Blavatsky Coll. Wr. XI, p. 431 et seq.

Philosophers and Philosophicules

H.P. Blavatsky

" We shall in vain interpret their words by the notions of our philosophy and the doctrines in our schools."
"Knowledge of the lowest kind is un-unified knowledge; Science is partially unified knowledge; Philosophy is completely unified knowledge."
Herbert Spencer, First Principles.

New accusations are brought by captious censors against our Society in general and Theosophy, especially. We will summarize them as we proceed along, and notice the "freshest" denunciation.

We are accused of being illogical in the Constitution and Rules of the Theosophical Society; and contradictory in the practical application thereof. The accusations are framed in this wise: -

In the published Constitution and Rules great stress is laid upon the absolutely non-sectarian character of the Society. It is constantly insisted upon that it has no creed, not philosophy, no religion, no dogmas, and even no special views of its own to advocate, still less to impose on its members. And yet -

"Why, bless us! is it not as undeniable a fact that certain very definite views of a philosophic and, strictly speaking, of a religious character are held by the Founders and most prominent members of the Society?"

"Verily so," we answer. "But where is the alleged contradiction in this? Neither the Founders, nor the 'most prominent members' nor yet the majority thereof, constitute the Society, but only a certain portion of it, which, moreover, having no creed as a body, yet allows its members to believe as and what they please." In answer to this, we are told: -

"Very true; yet these doctrines are collectively called 'Theosophy.' What is your explanation of this?"

We reply: - "To call them so is a 'collective' mistake; one of those loose applications of terms to things that ought to be more carefully defined; and the neglect of members to do so is now bearing its fruits. In fact it is an oversight as harmful as that which followed the confusion of the two terms 'Buddhism' and 'budhism,' leading the Wisdom philosophy to be mistaken for the religion of Buddha."

But it is still urged that when these doctrines are examined it becomes very clear that all the work which the Society as a body has done in the East and the West depended upon underlying unity of all religions and the existence, as claimed by Theosophists, of a common source called the Wisdom-Religion of the secret teaching, from which, according to the same claims, all existing forms of religion are directly or indirectly derived. Admitting this, we are pressed to explain, how can the T.S. as a body be said to have no special views or doctrines to inculcate, no creed and no dogmas, when these are "the back-bone of the Society, its very heart and soul"?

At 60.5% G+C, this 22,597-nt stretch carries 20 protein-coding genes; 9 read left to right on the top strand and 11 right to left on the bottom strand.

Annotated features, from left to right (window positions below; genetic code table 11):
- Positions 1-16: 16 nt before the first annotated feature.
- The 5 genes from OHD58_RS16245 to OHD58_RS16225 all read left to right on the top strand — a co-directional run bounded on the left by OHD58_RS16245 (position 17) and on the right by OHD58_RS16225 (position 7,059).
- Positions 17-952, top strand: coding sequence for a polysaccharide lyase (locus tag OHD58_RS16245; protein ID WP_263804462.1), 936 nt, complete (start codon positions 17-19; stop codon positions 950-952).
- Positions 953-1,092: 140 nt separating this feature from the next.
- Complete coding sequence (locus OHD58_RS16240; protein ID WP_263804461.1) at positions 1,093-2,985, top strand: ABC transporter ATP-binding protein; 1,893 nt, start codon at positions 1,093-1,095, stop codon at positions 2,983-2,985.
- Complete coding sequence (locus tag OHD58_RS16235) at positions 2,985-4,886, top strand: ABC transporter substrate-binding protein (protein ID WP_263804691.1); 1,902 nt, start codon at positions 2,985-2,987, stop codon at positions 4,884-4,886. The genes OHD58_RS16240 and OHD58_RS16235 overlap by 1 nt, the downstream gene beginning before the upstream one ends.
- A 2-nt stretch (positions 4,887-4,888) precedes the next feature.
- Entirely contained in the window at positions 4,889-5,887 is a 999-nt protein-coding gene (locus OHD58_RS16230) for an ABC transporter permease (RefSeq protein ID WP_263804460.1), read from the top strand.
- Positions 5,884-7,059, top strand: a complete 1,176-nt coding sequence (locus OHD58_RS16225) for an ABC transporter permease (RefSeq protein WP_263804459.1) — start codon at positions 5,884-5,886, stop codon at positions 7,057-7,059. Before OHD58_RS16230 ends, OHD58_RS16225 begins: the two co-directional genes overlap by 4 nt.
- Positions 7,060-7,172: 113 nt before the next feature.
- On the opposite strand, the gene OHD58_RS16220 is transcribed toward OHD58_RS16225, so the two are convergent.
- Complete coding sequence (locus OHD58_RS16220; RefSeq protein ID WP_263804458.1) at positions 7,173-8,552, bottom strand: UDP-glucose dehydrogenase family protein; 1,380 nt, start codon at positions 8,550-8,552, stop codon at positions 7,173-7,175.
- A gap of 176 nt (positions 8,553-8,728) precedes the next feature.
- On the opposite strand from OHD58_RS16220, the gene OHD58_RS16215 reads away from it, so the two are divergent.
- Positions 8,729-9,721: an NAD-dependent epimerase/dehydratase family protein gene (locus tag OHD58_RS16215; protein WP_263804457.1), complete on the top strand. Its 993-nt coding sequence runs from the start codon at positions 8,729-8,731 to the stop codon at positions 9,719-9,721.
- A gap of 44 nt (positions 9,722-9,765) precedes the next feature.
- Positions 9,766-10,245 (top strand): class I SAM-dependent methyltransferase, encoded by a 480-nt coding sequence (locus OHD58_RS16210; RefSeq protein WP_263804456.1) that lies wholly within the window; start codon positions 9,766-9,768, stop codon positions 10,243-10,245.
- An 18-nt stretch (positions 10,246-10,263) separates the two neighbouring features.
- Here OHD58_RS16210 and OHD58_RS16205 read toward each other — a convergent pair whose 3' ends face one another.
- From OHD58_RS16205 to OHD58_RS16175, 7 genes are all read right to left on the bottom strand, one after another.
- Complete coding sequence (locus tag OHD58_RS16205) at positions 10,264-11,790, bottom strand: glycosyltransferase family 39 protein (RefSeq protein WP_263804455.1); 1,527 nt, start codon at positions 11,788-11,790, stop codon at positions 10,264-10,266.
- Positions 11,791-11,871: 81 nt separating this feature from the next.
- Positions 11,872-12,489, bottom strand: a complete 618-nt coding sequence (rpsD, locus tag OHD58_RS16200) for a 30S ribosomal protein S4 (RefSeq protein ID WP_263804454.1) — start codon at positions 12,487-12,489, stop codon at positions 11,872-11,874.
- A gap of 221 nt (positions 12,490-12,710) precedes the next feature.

To this we can only answer that it is still another error. That these teachings are most undeniably the "backbone" of the Theosophical Societies in the West, but not at all in the East, where such Branch Societies number almost five to one in the West. Were these special doctrines the "heart and soul" of the whole body, then Theosophy and its T.S. would have died out in India and Ceylon since 1885 - and this is surely not the case. For, not only have they been virtually abandoned at Adyar since that year, as there was no one to teach them, but while some Brahmin Theosophists were very much opposed to that teaching being made public, others - the more orthodox - positively opposed them as being inimical to their exoteric systems.

These are self-evident facts. And yet if answered that it is not so; that the T.S. as a body teaches no special religion but tolerates and virtually accepts all religions by never interfering with, or even inquiring after the religious views of, its members, our cavillers and even friendly opponents, do not feel satisfied. On the contrary: ten to one they will nonplus you with the following extraordinary objection: -

"How can this be, since belief in 'Esoteric Buddhism' is a sine qua non for acceptance as a Fellow of your Society?"

It is vain to protest any longer; useless, to assure our opponents that belief in Buddhism, whether esoteric or exoteric, is no more expected by, nor obligatory in, our Society than reverence for the monkey-god Hanuman, him of the singed tail, or belief in Mohammed and his canonized mare. It is unprofitable to try and explain that since there are in the T.S. as many Brahmins, Mussulmans, Parsis, Jews and Christians as there are Buddhists, and more, all cannot be expected to become followers of Buddha, nor even of Buddhism, howsoever esoteric. Nor can they be made to realize that the Occult doctrines - a few fundamental teachings of which are broadly outlined in Mr. Sinnett's Esoteric Buddhism - are not the whole of Theosophy, nor even the whole of the secret doctrined of the East, but a very small portion of these: Occultism itself being but one of the Sciences of Theosophy, or the Wisdom-Religion, and by no means the whole of Theosophy. [p. 433]